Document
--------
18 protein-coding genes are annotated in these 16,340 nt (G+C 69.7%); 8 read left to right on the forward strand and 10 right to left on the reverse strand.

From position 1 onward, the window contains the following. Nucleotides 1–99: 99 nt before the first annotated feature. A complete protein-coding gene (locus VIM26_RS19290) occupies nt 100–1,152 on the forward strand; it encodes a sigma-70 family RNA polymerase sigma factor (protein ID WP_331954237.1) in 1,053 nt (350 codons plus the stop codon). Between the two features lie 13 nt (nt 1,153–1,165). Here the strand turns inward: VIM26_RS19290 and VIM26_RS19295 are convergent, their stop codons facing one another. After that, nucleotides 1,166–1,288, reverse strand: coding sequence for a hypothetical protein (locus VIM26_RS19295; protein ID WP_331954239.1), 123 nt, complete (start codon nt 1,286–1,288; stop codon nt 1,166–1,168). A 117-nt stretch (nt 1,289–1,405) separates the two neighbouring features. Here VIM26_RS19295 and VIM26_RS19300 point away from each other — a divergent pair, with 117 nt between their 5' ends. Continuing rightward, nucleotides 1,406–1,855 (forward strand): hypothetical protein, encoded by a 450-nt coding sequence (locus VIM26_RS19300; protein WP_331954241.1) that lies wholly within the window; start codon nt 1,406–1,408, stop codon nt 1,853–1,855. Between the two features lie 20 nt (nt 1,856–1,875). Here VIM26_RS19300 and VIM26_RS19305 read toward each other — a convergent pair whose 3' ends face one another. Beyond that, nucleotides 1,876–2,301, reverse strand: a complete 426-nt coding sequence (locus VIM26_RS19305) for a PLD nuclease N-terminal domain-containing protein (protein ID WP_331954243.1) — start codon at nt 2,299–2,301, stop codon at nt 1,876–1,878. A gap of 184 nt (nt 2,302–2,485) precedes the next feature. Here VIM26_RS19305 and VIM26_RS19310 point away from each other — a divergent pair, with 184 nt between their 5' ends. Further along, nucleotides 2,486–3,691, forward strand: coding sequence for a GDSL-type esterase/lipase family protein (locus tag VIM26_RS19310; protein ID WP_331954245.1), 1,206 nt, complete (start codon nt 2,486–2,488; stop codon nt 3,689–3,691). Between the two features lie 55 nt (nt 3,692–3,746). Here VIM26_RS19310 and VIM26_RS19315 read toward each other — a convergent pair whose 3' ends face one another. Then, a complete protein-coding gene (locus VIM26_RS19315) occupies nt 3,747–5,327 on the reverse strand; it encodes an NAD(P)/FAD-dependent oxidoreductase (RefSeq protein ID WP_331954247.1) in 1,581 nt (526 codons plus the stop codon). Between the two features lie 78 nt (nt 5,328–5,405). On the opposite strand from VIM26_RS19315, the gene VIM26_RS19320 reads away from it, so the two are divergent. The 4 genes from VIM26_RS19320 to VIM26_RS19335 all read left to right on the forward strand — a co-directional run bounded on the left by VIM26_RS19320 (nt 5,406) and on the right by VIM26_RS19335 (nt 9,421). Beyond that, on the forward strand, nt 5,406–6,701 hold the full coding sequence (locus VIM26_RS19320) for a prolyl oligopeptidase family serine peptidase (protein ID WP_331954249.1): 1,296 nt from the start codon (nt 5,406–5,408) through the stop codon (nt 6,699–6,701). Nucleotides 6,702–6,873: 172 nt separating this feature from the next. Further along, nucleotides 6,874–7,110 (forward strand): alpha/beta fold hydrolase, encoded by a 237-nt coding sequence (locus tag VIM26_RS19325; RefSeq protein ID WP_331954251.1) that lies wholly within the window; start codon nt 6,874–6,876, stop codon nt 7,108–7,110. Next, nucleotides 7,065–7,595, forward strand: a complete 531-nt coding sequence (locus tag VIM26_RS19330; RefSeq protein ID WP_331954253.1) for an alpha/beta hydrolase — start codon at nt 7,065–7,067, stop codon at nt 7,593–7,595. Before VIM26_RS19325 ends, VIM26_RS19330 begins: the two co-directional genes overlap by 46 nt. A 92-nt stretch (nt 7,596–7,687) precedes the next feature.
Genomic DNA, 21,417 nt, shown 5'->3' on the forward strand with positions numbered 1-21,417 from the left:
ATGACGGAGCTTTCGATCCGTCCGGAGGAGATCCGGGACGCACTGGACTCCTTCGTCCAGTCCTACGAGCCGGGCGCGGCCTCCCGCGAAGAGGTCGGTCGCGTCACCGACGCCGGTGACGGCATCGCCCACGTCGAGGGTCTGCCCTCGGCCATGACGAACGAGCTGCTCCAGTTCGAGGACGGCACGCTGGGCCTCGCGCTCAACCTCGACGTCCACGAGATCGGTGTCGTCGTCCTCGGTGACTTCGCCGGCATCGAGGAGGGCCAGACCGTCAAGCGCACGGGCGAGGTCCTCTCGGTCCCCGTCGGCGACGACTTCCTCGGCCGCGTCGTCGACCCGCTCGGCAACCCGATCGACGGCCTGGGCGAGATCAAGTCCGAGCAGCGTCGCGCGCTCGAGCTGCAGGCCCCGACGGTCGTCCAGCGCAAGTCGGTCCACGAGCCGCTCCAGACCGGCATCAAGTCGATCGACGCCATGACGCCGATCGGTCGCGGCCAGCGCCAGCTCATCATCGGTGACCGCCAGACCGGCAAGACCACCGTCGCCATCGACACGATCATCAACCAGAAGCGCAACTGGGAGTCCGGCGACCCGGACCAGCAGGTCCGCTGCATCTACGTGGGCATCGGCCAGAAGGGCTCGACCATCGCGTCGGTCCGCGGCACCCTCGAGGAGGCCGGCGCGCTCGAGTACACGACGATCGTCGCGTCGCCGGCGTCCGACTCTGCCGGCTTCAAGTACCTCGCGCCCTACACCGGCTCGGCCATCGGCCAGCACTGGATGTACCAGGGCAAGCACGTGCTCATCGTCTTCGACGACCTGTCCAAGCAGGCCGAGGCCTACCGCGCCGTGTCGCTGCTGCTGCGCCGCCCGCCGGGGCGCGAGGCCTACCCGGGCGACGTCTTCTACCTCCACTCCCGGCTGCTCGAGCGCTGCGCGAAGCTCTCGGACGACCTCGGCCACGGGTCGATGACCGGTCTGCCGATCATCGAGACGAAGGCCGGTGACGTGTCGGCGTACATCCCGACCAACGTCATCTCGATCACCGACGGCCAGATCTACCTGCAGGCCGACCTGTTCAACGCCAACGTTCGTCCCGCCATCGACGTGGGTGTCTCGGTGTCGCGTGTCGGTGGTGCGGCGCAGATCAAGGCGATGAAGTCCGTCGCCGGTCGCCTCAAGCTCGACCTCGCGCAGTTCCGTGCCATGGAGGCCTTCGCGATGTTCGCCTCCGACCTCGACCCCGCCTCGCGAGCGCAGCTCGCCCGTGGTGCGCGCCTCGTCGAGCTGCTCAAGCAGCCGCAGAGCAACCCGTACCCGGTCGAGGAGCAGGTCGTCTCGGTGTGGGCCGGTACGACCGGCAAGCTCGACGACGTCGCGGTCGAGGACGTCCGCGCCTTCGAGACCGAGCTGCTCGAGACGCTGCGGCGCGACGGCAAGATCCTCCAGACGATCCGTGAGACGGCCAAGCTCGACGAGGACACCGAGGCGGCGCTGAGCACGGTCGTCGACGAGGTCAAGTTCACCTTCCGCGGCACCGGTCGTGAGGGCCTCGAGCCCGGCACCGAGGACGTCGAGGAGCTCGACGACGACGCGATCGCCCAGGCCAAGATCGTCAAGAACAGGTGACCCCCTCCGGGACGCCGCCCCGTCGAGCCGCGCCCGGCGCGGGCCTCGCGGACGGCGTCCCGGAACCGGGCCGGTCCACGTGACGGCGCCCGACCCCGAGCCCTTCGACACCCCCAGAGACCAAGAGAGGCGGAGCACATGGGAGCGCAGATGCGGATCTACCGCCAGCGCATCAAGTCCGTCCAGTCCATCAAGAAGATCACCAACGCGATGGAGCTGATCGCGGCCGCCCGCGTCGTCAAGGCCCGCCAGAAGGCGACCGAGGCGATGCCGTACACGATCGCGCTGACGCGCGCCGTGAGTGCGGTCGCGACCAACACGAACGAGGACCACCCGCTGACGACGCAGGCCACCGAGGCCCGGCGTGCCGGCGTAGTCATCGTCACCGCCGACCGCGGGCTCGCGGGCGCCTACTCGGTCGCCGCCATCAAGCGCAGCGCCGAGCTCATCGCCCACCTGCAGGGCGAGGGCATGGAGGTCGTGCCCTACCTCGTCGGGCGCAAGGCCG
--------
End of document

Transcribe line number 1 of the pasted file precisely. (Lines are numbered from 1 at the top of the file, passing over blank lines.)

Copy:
18 protein-coding genes are annotated in these 16,340 nt (G+C 69.7%); 8 read left to right on the forward strand and 10 right to left on the reverse strand.